October 17-19: Desolation Wilderness Loop

I spent a fun three-day weekend hiking through Desolation Wilderness with my dad on a beautiful 26-mile loop.

Day 1: Glen Alpine Trailhead to Susie Lake (4.3 miles)

We planned to leave my house at 7am but when we woke to thunder, lightening, and heavy rain and we agreed to delay our departure. A few hours later, despite a forecast calling for continued rain, we decided to proceed. We drove through rain almost the entire way to the trailhead and we pulled over several times to discuss our options. Each time we opted to continue despite the heavy rain.

At the trailhead we agreed that we could return to the car at any time if either of us wanted to turn back. There was no point in being miserable. All of the delays meant a late start: it was 1:45 when we started hiking.

This was my first opportunity to hike with my new trekking umbrella and I loved it!

Hands-free hiking with an umbrella!

The trail looked like one long puddle. However, shortly after we started hiking the rain tapered off. Dark clouds perched on the tops of the mountains, but we reached Susie Lake without seeing another drop of rain.

Susie Lake
Susie Lake

We scouted for a sheltered campsite and decided to camp beside the lake’s outlet, where my husband and I stayed on our cruise through Desolation over Labor Day weekend. Moments after we set up our tents it began to rain. My umbrella was a major asset when we set up a tarp (borrowed from my dad’s friend) under which we cooked dinner. As soon as the tarp was up the rain turned to hail. Great timing! We spent the night with intermittent rain, hail, and wind.

Day 2: Susie Lake to Velma Lakes Trail  (8.9 miles)

I crawled out of my tent early, hoping to witness a stunning sunrise similar to the flood of color I experienced here in the beginning of September. This morning’s sunrise was pretty but underwhelming.

Sunrise at Susie Lake’s outlet, looking down at Grass Lake.

We packed up our tents and wet rainflys and began hiking toward Heather Lake, Lake Aloha, and Mosquito Pass. We saw blue sky for the first time on the trip!

Heather Lake

Without a specific destination in mind for the night our goal was simply to hike and enjoy the scenery. Blue sky continued to peek through the clouds and we even received a few stray sunbeams on our way to Mosquito Pass.

Lake Aloha
Another view of Lake Aloha, with ominous but photogenic clouds.

Curiosity took us on a short detour to Clyde Lake, which was gorgeous but appeared to lack any established campsites. While contorting my body between boulders to score a photo of red berries I managed to abrade and rip one of my pack’s mesh pockets on the granite. The picture I ended up with was not worth this damage!

Clyde Lake and mountain ash berries.

Curiosity satisfied at Clyde Lake, we returned to the main trail and continued down Rockbound Valley. We stopped for lunch at a crossing of the Rubicon River. After lunch the trail crossed multiple springs and streams and took us through a pretty meadow at China Flat.

China Flat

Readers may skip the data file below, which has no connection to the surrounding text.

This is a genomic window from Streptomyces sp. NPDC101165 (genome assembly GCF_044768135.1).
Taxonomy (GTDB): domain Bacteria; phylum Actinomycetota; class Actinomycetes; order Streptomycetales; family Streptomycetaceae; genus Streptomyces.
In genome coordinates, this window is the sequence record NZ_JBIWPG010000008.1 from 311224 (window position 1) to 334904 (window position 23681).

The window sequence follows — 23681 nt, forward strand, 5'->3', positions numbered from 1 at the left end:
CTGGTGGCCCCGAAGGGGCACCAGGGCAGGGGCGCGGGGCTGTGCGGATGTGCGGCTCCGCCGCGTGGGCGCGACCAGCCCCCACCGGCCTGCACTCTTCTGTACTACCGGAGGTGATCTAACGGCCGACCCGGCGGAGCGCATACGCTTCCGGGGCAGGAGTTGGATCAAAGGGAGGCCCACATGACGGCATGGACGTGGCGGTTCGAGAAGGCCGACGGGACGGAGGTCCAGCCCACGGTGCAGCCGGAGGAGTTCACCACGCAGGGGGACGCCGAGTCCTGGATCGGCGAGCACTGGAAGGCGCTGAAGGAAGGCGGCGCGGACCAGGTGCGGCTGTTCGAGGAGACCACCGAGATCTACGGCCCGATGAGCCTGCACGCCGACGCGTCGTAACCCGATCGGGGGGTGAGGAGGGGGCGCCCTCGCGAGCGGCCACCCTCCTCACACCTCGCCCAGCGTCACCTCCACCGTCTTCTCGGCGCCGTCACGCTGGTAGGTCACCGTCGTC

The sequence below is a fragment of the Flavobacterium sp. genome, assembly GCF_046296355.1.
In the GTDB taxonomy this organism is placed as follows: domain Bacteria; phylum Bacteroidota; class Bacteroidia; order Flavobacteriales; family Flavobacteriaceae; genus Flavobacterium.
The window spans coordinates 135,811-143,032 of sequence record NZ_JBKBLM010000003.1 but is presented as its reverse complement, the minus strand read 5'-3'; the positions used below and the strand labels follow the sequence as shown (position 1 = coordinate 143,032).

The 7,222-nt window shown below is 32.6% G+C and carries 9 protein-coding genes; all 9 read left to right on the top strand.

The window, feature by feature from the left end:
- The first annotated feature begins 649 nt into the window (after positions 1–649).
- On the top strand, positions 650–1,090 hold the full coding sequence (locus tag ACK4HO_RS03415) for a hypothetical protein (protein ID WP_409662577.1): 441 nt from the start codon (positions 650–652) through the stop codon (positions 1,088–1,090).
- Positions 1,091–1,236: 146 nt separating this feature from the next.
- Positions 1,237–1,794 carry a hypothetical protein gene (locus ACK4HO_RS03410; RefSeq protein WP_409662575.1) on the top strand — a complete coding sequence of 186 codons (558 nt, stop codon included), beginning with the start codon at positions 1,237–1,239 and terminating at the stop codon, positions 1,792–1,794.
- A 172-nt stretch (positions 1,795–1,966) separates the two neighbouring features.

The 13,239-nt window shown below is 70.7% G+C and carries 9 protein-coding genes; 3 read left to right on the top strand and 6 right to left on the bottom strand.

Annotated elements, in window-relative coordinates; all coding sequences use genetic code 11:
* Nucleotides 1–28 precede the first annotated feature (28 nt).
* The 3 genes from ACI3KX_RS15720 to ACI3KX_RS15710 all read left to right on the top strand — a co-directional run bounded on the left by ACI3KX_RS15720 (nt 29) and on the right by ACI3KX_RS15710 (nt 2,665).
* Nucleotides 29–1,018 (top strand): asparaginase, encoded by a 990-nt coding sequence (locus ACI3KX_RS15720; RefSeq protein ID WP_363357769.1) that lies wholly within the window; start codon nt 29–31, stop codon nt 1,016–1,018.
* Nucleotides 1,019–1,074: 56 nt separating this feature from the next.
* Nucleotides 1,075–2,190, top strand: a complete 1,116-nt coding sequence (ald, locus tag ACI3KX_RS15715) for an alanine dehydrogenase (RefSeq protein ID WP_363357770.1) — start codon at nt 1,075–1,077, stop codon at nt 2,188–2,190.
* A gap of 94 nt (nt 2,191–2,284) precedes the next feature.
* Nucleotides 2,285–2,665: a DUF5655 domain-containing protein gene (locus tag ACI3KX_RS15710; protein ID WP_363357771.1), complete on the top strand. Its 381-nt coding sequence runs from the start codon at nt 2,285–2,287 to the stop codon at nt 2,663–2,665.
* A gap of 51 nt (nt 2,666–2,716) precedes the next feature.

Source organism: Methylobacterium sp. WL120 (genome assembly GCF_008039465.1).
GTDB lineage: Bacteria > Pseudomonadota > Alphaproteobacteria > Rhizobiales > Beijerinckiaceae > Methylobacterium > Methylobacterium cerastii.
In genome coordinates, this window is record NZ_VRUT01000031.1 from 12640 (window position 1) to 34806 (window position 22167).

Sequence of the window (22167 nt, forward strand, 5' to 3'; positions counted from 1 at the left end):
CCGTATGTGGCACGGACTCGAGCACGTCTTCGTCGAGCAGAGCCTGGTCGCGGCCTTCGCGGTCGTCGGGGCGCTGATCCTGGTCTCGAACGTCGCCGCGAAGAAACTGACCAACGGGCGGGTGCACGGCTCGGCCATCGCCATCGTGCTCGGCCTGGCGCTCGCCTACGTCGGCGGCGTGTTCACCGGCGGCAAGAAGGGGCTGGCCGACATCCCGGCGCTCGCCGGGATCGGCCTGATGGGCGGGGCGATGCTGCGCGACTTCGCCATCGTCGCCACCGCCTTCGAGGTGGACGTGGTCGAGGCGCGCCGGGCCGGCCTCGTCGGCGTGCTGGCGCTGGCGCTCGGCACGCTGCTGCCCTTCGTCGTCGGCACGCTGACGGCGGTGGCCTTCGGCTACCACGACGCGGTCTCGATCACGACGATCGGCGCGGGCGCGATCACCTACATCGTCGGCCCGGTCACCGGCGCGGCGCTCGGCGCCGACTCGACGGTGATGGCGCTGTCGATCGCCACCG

When our trail met the trail to Velma Lakes we opted to set up camp rather than tackle the climb to Middle Velma that evening. We found a nice campsite and settled in for the night.

Day 3: Return to Glen Alpine Trailhead (13.3 miles)

We woke to a cloud-free sky…and lots of frost. My thermometer read 25 degrees. I dressed in my big down parka and crawled out of my tent hoping to photograph a colorful sunrise. Again, sunrise was pretty but underwhelming. We took our time making breakfast and attempting to dry our frosty tents. We eventually left camp at 10am – a late start! The trail began climbing immediately, sending us over granite slabs where our path was outlined with carefully-placed rocks.

On the trail to Velma Lakes.

At the top of the ridge we hit the PCT, then breezed by Middle Velma Lake and climbed to Fontanillis Lake. At Fontanillis we stopped for a short snack break.

Fontanillis Lake

Then it was more uphill to Dicks Lake and, finally, Dicks Pass. When my husband and I climbed over Dicks Pass in September it was unbearably windy, but today there was hardly a breeze. My dad and I enjoyed our time on the pass and took many photos of the stunning views.

Enjoying the view from Dicks Pass.
Susie Lake, Lake Aloha, and Half Moon Lake from just below Dicks Pass.
Dicks Lake and Fontanillis Lake

After the long climb from the Rubicon River to Dicks Pass we still felt strong, so we opted to finish the trip and hike back to the trailhead rather than spending the night at Gilmore Lake (our backup plan).

Descending from Dicks Pass.

When we glimpsed Gilmore Lake through the trees we decided to detour off trail for a better view. We ate snacks by the lake then returned to the trail and continued down to the trailhead.

Gilmore Lake

I wore my heavy leather boots on this trip, rather than my beloved light weight Salomon trail runners, because the trail was one long puddle when we started hiking on Saturday and I didn’t want to travel with soaked feet. My feet stayed dry, but the heavy boots left my feet aching on the last few miles of the hike. Ouch!

We arrived at the car at 6pm and were treated to a light rain shower as we drove back to the highway – excellent timing once again! We were both happy that we chose to go through with the trip even though Saturday’s weather seemed so unsuitable for a multi-day hike. We experienced rain, hail, and frost but the passes were blissfully wind-free and the scenery was gorgeous. What a great way to spend an October weekend!

An awesome weekend with my dad!

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